After many rumors that the Snapdragon 810 chip overheats, along with a recent report from Bloomberg saying that Samsung is dropping the Snapdragon 810 in the Galaxy S6, LG reacted and said the Snapdragon 810 inside of its G Flex 2 works well:
"I am very much aware of the various concerns in the market about the (Snapdragon) 810, but the chip's performance is quite satisfactory," Woo Ram-chan, LG vice president for mobile product planning, told reporters at a press event for the G Flex 2 smartphone.
LG's Woo further said that the new G Flex 2 device even emits less heat than other similar devices:
"I don't understand why there is a issue over heat," he said.
In a previous article, we discussed that even if there was only a small issue with the Snapdragon 810, the Galaxy S6 launch is too important for Samsung to risk negative reactions from its customers in case something goes wrong. It's also a big opportunity for Samsung to show that it can fully rely on its own Exynos chips, at least at the high end of the market.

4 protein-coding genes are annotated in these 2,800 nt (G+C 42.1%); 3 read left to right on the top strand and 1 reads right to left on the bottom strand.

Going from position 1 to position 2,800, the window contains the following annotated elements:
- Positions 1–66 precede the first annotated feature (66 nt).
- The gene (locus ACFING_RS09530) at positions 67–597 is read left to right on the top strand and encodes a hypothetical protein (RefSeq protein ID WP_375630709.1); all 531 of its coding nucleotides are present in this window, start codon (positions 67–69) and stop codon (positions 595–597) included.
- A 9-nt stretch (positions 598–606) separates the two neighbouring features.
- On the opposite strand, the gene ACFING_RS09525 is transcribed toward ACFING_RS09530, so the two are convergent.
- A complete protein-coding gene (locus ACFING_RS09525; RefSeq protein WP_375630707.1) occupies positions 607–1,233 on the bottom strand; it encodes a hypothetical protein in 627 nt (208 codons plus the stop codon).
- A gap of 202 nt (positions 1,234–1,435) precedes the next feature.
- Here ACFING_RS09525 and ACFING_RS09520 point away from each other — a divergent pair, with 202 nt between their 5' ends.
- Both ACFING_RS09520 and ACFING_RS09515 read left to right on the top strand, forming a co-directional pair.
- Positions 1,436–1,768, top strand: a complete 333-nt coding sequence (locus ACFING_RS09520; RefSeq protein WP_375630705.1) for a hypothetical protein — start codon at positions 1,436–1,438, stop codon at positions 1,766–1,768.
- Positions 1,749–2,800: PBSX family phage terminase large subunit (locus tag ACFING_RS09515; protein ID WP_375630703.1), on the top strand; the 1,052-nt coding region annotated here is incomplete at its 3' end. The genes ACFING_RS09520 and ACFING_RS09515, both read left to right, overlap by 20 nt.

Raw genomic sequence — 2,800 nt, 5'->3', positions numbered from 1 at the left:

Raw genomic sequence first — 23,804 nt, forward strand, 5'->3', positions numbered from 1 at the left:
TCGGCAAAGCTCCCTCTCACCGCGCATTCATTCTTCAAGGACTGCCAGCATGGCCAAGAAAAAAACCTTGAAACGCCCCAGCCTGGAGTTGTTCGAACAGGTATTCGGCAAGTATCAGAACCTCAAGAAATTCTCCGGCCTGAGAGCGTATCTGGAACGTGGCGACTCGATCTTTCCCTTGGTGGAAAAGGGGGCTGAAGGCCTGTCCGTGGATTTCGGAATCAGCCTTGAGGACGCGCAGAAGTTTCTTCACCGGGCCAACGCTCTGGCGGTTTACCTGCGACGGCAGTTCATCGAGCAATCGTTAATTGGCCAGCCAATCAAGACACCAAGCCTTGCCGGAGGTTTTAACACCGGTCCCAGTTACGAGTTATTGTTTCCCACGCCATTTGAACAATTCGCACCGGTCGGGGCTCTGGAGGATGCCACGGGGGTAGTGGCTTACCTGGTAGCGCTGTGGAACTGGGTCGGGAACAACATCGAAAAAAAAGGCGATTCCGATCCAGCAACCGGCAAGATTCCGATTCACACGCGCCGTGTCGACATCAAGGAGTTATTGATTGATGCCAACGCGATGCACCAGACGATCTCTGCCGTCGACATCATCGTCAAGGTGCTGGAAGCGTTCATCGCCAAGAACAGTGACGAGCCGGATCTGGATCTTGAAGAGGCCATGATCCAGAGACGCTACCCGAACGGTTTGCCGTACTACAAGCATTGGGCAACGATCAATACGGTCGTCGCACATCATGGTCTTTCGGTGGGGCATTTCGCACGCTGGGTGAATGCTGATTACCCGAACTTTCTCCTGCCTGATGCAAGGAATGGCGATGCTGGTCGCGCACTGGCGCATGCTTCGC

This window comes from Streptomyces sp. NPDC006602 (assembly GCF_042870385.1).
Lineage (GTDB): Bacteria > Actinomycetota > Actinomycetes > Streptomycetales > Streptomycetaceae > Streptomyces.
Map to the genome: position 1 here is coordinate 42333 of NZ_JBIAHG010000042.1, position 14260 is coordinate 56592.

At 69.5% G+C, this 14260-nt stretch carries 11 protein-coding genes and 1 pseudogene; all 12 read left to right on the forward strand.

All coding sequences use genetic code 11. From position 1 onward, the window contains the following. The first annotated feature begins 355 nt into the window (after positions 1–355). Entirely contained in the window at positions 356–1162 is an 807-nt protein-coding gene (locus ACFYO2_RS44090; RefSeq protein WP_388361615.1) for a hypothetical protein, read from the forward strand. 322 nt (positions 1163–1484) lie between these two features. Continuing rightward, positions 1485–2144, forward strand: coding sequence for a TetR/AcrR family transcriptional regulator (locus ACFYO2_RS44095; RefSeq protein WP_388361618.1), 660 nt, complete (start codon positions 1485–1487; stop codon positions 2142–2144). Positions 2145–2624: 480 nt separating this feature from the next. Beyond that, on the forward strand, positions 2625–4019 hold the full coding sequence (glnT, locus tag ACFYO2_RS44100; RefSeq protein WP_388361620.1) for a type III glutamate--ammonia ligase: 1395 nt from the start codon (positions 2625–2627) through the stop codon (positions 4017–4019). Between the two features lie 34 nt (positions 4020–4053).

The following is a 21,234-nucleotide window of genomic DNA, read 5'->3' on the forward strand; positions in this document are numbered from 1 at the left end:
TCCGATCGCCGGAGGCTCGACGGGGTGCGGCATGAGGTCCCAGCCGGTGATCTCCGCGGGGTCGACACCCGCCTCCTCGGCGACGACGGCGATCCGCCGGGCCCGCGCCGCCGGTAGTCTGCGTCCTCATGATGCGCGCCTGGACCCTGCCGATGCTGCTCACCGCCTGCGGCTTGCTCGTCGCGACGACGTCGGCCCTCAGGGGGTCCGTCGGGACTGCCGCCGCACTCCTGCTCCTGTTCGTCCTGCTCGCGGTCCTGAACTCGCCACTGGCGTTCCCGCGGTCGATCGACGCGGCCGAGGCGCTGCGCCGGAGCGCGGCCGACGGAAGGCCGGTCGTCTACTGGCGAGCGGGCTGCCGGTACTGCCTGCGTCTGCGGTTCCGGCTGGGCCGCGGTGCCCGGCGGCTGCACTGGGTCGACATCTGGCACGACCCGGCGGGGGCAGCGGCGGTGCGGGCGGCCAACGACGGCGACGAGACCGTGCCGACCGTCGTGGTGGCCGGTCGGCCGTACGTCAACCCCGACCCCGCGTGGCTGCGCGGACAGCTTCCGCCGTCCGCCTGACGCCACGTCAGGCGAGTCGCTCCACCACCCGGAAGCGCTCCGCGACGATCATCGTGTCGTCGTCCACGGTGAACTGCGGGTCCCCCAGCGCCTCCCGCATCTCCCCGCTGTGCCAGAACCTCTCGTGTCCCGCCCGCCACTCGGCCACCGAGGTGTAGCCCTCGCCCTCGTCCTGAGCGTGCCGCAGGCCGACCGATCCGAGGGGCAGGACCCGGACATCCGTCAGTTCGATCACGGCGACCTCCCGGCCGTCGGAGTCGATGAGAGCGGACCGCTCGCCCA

Because Qualcomm chose to go with a Cortex A53/Cortex A57 big.LITTLE CPU, just like Samsung's Exynos 7 Octa, there should be a much smaller difference between the performance profiles of the two chips. This makes it easier for Samsung to replace the Snapdragon 810 with its own chip.
Although Samsung may have its own reasons to make the Snapdragon 810 issue bigger than it really is, LG also has its own reasons to downplay the issue. The G Flex 2's shipping is imminent, coming in just a week, and LG has to pitch it to potential customers as a flawless device.
It's also possible we're talking about two different clock speeds of the Snapdragon 810. Two years ago, Samsung launched the Galaxy S4 with a clock speed of 1.9 GHz for its Snapdragon 600 chip, while HTC had the Snapdragon 600 clocked at only 1.7 GHz (a more optimal frequency for the Snapdragon 600).
It's possible Samsung was planning to launch the Galaxy S6 at a clock speed that would have been higher than what's optimal for the Snapdragon 810, and higher than the frequency the G Flex 2 will be using. If this is the case, then both companies could be telling the truth about their experiences with the Snapdragon 810.
In other words, the Snapdragon 810 may work just fine if kept at a more conservative clock speed, although it remains to be seen what that means for the performance competition with the Exynos 7 Octa and other chips.